Toyota ran an ad campaign for its newest car, the Mirai, with a Back to the Future theme. Three teaser ads, one featuring Fox and the other star of the series, Christopher Lloyd, who played Doc Emmett Brown, have been released to preview a five-minute video that will be published on October 21st. But, you might find yourself asking, where was the Toyota in the original movie? Anywhere? Well, the answer is that we barely saw anything of a Toyota at all, only catching a glimpse of a Toyota pick-up truck at the point where the first film ends and the second one begins. This film clearly belongs to DeLorean, not Toyota, and it’s a mistake to try and make the brand fit. What’s more, although it’s true that the Mirai will run on hydrogen fuel cells and that the cars in the movie ran on fuel cells powered by rubbish, it’s really not the same as these futuristic (flying) cars, as the technology doesn’t run on rubbish at all (the bit that the movie emphasised) and the Mirai isn’t the recycler’s dream car that this connection implies. Not enough of a link and more of a convenient tack-on to the previously-scheduled Mirai release date, if you ask us.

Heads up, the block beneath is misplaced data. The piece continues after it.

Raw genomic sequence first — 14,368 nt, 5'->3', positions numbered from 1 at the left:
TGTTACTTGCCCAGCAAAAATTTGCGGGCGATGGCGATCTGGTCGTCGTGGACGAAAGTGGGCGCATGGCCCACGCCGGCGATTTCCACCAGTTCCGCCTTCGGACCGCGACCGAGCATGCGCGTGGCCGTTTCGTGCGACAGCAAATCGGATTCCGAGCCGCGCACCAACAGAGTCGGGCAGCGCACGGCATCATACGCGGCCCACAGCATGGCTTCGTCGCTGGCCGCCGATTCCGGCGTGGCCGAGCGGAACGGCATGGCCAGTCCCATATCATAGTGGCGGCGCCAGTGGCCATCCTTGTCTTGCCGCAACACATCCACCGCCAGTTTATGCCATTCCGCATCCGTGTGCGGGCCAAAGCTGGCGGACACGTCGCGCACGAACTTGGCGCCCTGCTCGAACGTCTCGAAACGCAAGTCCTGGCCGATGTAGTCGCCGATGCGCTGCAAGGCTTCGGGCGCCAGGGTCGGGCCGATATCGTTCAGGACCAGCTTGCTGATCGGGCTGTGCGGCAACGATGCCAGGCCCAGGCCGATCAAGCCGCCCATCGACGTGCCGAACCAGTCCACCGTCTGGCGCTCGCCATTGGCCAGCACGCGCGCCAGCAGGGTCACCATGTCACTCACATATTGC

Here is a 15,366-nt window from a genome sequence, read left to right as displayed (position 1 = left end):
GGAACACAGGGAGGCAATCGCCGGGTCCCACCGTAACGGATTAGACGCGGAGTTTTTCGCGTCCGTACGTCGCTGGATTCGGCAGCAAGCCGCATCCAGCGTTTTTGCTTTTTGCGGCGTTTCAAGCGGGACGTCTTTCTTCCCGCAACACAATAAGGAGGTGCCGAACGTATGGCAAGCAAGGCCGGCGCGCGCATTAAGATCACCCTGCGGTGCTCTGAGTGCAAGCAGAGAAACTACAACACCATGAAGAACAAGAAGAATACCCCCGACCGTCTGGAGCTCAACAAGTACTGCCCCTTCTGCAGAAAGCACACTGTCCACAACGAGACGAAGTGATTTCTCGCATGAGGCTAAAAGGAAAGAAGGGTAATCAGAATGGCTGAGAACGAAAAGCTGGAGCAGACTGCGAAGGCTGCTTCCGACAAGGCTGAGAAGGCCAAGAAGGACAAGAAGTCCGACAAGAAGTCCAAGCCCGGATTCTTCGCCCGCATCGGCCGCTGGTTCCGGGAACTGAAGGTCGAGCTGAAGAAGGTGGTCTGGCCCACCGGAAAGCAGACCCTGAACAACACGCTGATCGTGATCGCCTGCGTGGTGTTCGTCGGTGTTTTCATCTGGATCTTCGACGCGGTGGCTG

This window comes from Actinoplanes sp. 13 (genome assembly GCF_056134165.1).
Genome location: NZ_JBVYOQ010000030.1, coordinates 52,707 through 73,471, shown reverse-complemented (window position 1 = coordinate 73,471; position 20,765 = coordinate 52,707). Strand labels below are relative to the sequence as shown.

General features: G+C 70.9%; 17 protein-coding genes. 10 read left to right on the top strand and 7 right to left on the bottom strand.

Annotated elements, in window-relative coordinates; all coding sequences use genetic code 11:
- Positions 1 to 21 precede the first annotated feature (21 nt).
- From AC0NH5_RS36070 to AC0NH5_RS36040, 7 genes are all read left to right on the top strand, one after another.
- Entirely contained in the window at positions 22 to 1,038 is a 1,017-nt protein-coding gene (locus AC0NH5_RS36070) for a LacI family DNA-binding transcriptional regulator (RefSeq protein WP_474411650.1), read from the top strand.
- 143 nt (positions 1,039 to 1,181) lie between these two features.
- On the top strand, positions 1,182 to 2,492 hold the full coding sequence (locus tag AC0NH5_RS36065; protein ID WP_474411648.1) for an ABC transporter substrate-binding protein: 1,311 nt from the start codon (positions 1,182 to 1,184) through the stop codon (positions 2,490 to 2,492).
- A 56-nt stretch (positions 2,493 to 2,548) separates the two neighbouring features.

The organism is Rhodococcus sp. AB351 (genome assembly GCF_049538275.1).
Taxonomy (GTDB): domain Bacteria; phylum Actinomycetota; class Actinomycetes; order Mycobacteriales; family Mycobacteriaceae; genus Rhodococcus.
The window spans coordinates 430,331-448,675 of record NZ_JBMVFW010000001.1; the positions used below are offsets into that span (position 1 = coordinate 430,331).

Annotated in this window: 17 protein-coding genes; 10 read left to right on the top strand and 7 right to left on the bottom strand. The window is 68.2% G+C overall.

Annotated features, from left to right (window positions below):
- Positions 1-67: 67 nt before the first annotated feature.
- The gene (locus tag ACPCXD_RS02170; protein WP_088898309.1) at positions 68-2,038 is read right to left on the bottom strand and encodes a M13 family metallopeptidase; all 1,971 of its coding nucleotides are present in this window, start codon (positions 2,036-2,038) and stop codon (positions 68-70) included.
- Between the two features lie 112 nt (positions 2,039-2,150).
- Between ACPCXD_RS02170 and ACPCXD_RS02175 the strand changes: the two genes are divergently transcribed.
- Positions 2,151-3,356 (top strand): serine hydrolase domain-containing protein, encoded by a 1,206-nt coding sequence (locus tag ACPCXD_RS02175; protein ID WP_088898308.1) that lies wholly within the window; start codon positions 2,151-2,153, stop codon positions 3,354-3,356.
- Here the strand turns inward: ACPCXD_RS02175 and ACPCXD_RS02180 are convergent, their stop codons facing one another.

It wasn’t all bad PR on 21st October 2015, as Nike got it completely right with their self-lacing trainers. We all remember the gym shoes that automatically tighten their own laces in the movie, followed by a flash of the Nike logo on the side, but we never thought that we’d actually see them in 2015. But, Nike really has delivered for us – announcing the release of the Nike MAG self-lacing trainers coming in Spring 2016. It isn’t just the product that Nike got right here, it’s the way that they went about releasing it. First, Nike released a limited edition run of the same type of trainers back in 2012 (gauging people’s interests impressively early) – but these weren’t self-lacing, only replicas of the design of those in the film. So then we waited until 2015 and watched as Nike very subtly put out a handful of cryptic tweets to Michael J Fox’s twitter account, including ‘See you soon’, driving fans wild as speculation over the possibility of a release in time for October 21st flourished. Then, as the day itself approached, the build-up continued as Fox himself tweeted a letter that he had received from the designer of the shoes, Tinker Hatfield. It gave him the honour, ‘as the first, most celebrated wearer’ of the Nike Mag shoes, ‘we wanted you to be the first to receive a living pair.’ So, after making them wait on tenterhooks, fans finally got to see what must be every Generation X-child’s dream – as Nike posted a clip of Fox himself trying on the trainers, in which he can be heard saying, in the classic McFly way,‘Ah, that sound…that’s insane.’